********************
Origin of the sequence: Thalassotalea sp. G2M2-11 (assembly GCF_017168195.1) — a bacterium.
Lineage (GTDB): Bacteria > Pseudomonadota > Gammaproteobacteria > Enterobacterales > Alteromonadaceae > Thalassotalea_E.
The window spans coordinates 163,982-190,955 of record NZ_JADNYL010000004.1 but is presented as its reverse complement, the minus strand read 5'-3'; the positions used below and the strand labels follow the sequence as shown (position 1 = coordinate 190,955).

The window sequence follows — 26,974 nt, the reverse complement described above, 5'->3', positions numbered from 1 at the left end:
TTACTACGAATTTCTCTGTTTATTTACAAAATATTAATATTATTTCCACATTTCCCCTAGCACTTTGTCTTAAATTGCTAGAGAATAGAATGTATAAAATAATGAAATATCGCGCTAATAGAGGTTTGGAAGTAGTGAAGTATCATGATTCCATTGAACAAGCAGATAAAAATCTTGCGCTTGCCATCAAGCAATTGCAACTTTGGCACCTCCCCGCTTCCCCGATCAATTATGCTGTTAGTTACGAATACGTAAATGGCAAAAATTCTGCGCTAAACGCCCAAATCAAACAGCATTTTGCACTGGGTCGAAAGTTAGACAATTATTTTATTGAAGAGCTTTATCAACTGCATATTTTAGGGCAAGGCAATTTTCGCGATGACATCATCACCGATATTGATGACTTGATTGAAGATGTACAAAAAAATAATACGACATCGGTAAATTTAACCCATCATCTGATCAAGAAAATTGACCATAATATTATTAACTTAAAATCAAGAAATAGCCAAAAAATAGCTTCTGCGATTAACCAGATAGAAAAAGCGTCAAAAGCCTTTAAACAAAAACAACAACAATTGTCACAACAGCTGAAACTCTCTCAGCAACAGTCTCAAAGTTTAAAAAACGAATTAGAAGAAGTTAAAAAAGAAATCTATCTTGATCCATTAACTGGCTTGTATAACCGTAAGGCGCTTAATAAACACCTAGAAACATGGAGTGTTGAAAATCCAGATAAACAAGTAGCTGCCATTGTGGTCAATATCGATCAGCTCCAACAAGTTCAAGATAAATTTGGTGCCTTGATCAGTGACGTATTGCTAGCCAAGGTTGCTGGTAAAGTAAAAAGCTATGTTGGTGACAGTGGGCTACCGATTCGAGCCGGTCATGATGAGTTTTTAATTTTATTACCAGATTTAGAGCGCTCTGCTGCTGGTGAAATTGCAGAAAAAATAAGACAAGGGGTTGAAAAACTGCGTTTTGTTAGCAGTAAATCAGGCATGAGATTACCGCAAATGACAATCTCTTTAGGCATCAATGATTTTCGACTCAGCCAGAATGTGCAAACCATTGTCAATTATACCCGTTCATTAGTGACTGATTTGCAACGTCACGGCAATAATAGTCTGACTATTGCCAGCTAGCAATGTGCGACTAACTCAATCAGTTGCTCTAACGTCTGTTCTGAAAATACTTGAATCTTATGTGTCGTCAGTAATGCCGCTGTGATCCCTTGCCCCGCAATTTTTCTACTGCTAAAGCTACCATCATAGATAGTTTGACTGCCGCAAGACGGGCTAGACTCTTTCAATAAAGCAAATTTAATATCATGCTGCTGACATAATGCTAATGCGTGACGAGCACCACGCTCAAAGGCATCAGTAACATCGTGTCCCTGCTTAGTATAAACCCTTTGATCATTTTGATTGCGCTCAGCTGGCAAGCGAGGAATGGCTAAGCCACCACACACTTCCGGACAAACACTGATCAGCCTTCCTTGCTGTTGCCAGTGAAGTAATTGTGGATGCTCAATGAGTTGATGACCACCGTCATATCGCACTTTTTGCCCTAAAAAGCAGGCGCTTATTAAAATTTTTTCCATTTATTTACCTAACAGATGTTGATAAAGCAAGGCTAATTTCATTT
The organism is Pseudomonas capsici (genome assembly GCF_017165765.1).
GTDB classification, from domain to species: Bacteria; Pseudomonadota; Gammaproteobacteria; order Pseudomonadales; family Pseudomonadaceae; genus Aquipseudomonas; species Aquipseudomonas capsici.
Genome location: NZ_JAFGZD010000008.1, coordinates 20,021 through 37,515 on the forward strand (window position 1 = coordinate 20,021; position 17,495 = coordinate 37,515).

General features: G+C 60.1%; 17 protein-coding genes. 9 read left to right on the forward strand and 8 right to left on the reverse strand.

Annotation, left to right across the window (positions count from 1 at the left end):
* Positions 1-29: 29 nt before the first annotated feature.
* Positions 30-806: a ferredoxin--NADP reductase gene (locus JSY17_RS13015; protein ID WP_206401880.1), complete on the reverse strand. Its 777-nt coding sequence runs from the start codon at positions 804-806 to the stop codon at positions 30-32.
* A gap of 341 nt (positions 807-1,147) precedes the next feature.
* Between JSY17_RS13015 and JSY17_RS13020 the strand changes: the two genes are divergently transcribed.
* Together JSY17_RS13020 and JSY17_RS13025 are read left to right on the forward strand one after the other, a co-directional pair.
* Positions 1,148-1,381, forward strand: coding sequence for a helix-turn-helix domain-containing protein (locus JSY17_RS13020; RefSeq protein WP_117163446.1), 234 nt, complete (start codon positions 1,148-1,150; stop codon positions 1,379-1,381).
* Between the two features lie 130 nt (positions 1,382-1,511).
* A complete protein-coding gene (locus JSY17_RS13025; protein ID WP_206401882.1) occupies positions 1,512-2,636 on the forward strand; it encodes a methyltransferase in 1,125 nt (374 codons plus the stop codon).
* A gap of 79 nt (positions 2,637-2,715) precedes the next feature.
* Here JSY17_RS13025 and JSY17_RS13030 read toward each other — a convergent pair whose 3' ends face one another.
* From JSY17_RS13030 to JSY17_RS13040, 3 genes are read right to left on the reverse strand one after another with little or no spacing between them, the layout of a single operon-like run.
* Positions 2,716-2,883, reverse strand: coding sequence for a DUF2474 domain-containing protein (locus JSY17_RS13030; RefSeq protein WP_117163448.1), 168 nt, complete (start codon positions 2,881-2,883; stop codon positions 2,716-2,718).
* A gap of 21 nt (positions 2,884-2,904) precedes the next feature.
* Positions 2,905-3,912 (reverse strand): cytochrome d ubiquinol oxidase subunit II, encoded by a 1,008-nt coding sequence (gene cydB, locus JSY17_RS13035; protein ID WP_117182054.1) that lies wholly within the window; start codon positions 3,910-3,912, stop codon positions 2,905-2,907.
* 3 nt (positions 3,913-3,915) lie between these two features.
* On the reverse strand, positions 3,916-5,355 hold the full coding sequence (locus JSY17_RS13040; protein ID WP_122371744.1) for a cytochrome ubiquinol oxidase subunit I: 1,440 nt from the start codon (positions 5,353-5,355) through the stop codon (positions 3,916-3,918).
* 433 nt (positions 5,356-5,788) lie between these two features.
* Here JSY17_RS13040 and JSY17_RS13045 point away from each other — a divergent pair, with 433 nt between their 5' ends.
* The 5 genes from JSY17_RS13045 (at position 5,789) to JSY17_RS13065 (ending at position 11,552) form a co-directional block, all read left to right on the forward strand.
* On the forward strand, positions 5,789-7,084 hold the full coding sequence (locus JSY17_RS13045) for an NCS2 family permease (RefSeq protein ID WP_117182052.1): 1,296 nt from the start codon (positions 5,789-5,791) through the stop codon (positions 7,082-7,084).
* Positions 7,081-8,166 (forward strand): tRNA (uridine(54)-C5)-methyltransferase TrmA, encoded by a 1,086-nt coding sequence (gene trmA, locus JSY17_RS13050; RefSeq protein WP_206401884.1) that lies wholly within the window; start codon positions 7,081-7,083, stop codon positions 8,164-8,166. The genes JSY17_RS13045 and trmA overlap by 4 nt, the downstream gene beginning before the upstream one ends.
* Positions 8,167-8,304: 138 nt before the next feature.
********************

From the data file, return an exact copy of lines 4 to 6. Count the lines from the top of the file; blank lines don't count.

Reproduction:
The window sequence follows — 26,974 nt, the reverse complement described above, 5'->3', positions numbered from 1 at the left end:
TTACTACGAATTTCTCTGTTTATTTACAAAATATTAATATTATTTCCACATTTCCCCTAGCACTTTGTCTTAAATTGCTAGAGAATAGAATGTATAAAATAATGAAATATCGCGCTAATAGAGGTTTGGAAGTAGTGAAGTATCATGATTCCATTGAACAAGCAGATAAAAATCTTGCGCTTGCCATCAAGCAATTGCAACTTTGGCACCTCCCCGCTTCCCCGATCAATTATGCTGTTAGTTACGAATACGTAAATGGCAAAAATTCTGCGCTAAACGCCCAAATCAAACAGCATTTTGCACTGGGTCGAAAGTTAGACAATTATTTTATTGAAGAGCTTTATCAACTGCATATTTTAGGGCAAGGCAATTTTCGCGATGACATCATCACCGATATTGATGACTTGATTGAAGATGTACAAAAAAATAATACGACATCGGTAAATTTAACCCATCATCTGATCAAGAAAATTGACCATAATATTATTAACTTAAAATCAAGAAATAGCCAAAAAATAGCTTCTGCGATTAACCAGATAGAAAAAGCGTCAAAAGCCTTTAAACAAAAACAACAACAATTGTCACAACAGCTGAAACTCTCTCAGCAACAGTCTCAAAGTTTAAAAAACGAATTAGAAGAAGTTAAAAAAGAAATCTATCTTGATCCATTAACTGGCTTGTATAACCGTAAGGCGCTTAATAAACACCTAGAAACATGGAGTGTTGAAAATCCAGATAAACAAGTAGCTGCCATTGTGGTCAATATCGATCAGCTCCAACAAGTTCAAGATAAATTTGGTGCCTTGATCAGTGACGTATTGCTAGCCAAGGTTGCTGGTAAAGTAAAAAGCTATGTTGGTGACAGTGGGCTACCGATTCGAGCCGGTCATGATGAGTTTTTAATTTTATTACCAGATTTAGAGCGCTCTGCTGCTGGTGAAATTGCAGAAAAAATAAGACAAGGGGTTGAAAAACTGCGTTTTGTTAGCAGTAAATCAGGCATGAGATTACCGCAAATGACAATCTCTTTAGGCATCAATGATTTTCGACTCAGCCAGAATGTGCAAACCATTGTCAATTATACCCGTTCATTAGTGACTGATTTGCAACGTCACGGCAATAATAGTCTGACTATTGCCAGCTAGCAATGTGCGACTAACTCAATCAGTTGCTCTAACGTCTGTTCTGAAAATACTTGAATCTTATGTGTCGTCAGTAATGCCGCTGTGATCCCTTGCCCCGCAATTTTTCTACTGCTAAAGCTACCATCATAGATAGTTTGACTGCCGCAAGACGGGCTAGACTCTTTCAATAAAGCAAATTTAATATCATGCTGCTGACATAATGCTAATGCGTGACGAGCACCACGCTCAAAGGCATCAGTAACATCGTGTCCCTGCTTAGTATAAACCCTTTGATCATTTTGATTGCGCTCAGCTGGCAAGCGAGGAATGGCTAAGCCACCACACACTTCCGGACAAACACTGATCAGCCTTCCTTGCTGTTGCCAGTGAAGTAATTGTGGATGCTCAATGAGTTGATGACCACCGTCATATCGCACTTTTTGCCCTAAAAAGCAGGCGCTTATTAAAATTTTTTCCATTTATTTACCTAACAGATGTTGATAAAGCAAGGCTAATTTCATTT
The organism is Pseudomonas capsici (genome assembly GCF_017165765.1).